Players race in their pirate ships to pick up the treasure and make it back to the start tile. To do so, players roll five dice. Each die has several options, including turning, moving forward, drifting, and even a few spite faces. Players roll, then assign four of their five dice to action spots. If you don’t like what you rolled, you only have to assign one die and then can re-roll the rest. Again, you must assign one and then you may re-roll.
Our initial play was tons of fun. We had boats zigging and zagging and running every which way. Cannon fire was prevalent and boats took tons of damage. We were having a great time. The game is very unpredictable (it does have “dice” in the title), but as long as you can move past the luck factor, this game opens up to a fun experience.
Our first game did experience an interesting quirk. After the treasure was grabbed, the other three players tried to sink the treasure holder. We all bunched up on a tile with tons of islands (the upper left tile in the picture). With so little room to maneuver, and with everyone getting in each other’s way, we were able to generally only do one or two damage to the leader each turn, damage which he would spend the next turn healing.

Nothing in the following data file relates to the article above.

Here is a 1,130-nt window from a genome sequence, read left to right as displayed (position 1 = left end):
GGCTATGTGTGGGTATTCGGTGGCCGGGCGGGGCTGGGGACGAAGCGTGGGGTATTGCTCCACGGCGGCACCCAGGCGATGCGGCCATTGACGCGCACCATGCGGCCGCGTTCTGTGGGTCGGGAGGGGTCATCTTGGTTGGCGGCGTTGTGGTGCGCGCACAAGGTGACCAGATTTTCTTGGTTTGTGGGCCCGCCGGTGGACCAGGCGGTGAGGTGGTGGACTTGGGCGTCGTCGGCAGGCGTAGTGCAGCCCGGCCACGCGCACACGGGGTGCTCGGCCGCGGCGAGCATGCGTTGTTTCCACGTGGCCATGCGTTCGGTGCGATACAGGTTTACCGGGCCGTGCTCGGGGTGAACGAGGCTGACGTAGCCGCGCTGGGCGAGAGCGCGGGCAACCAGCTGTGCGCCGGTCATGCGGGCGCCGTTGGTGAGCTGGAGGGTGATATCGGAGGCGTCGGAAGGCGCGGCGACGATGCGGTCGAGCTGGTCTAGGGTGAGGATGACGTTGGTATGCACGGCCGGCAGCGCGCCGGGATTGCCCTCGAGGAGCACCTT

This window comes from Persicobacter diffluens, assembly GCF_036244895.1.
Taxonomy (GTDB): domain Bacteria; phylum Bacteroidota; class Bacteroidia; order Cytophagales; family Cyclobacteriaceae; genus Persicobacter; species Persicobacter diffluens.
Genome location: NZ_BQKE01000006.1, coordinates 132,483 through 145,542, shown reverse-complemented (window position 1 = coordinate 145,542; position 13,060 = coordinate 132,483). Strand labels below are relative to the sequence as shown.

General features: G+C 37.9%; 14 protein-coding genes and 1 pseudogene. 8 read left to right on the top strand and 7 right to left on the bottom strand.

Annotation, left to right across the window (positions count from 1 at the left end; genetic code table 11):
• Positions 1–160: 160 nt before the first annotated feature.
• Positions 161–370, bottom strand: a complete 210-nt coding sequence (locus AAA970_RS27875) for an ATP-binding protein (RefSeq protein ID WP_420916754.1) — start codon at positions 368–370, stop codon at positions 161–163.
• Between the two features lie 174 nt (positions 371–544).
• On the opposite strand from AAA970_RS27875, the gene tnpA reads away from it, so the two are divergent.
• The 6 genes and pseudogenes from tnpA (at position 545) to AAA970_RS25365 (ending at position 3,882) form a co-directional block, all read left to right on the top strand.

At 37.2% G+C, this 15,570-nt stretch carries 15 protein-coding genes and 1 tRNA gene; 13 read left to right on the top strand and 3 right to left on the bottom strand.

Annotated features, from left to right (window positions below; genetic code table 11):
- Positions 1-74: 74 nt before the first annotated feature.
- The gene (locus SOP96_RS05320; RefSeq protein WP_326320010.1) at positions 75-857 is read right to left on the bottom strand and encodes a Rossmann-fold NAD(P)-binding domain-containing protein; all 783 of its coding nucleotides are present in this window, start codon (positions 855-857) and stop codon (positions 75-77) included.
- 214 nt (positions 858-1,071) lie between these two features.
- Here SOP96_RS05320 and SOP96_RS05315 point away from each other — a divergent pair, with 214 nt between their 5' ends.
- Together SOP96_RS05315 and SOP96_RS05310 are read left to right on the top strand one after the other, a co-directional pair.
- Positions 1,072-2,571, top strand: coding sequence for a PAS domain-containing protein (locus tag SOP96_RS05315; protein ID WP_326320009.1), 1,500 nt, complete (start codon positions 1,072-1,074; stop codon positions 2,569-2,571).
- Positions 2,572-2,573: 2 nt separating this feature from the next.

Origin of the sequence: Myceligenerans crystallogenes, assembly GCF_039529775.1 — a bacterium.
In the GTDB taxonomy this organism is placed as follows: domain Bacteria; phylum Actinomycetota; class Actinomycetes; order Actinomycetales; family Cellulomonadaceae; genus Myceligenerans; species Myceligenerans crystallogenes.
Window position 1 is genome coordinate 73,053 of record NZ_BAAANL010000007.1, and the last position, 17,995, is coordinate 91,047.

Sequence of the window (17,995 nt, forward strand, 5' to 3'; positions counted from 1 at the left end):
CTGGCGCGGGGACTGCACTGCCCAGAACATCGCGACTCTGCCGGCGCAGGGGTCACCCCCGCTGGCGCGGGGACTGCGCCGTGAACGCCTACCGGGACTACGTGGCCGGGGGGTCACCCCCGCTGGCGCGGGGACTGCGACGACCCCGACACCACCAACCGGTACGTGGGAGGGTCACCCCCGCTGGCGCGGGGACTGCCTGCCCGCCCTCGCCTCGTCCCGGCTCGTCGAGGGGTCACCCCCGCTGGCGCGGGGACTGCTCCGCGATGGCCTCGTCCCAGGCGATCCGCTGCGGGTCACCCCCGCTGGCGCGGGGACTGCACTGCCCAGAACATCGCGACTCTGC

We had about five or six turns in a row like that before our fifth group member arrived. So we ultimately called the game so that he wouldn’t have to sit out. Based on that particular play, I wouldn’t expect that getting bunched up like that was typical. I think it was likely unique to our set-up and also some wonky rolls. As it is, I’m looking forward to more plays of pirate dice.
Belfort. With enthusiasm, I finally got a chance to return to the city of Belfort. I picked up my opening cards and found that I had an Inn at my disposal. The Inn allows you to pay one coin to take another worker. It gives flexibility and a discount. Great! I thought, I can put that out first turn and just churn out the workers. That’ll give me worker point bonuses and tons of options. How can it go wrong?
I’ll tell you how. The Inn does not produce income. On turn one I was first and I played down my Inn. Another player had taken the Thieves Guild, which allows the players to steal from their fellows. I had only one coin left, and it looked like a good candidate to be stolen, so I spent it on a new card. If I was going to lose that coin, then I would rather get a card and deny it to my opponent. But without a coin to fund my Inn, that action was essentially wasted. Ugh.
Ultimately, it took me two turns to recover from that misstep. After that, I did fairly well, but I was so far behind that there wasn’t much I could do. In the end, I came in third place (though I only had a one point advantage over the tied 4th and 5th players). So I suppose that’s something. But next time I’ll remember to double check the guilds on the board before I settle in to a nice low money tactic.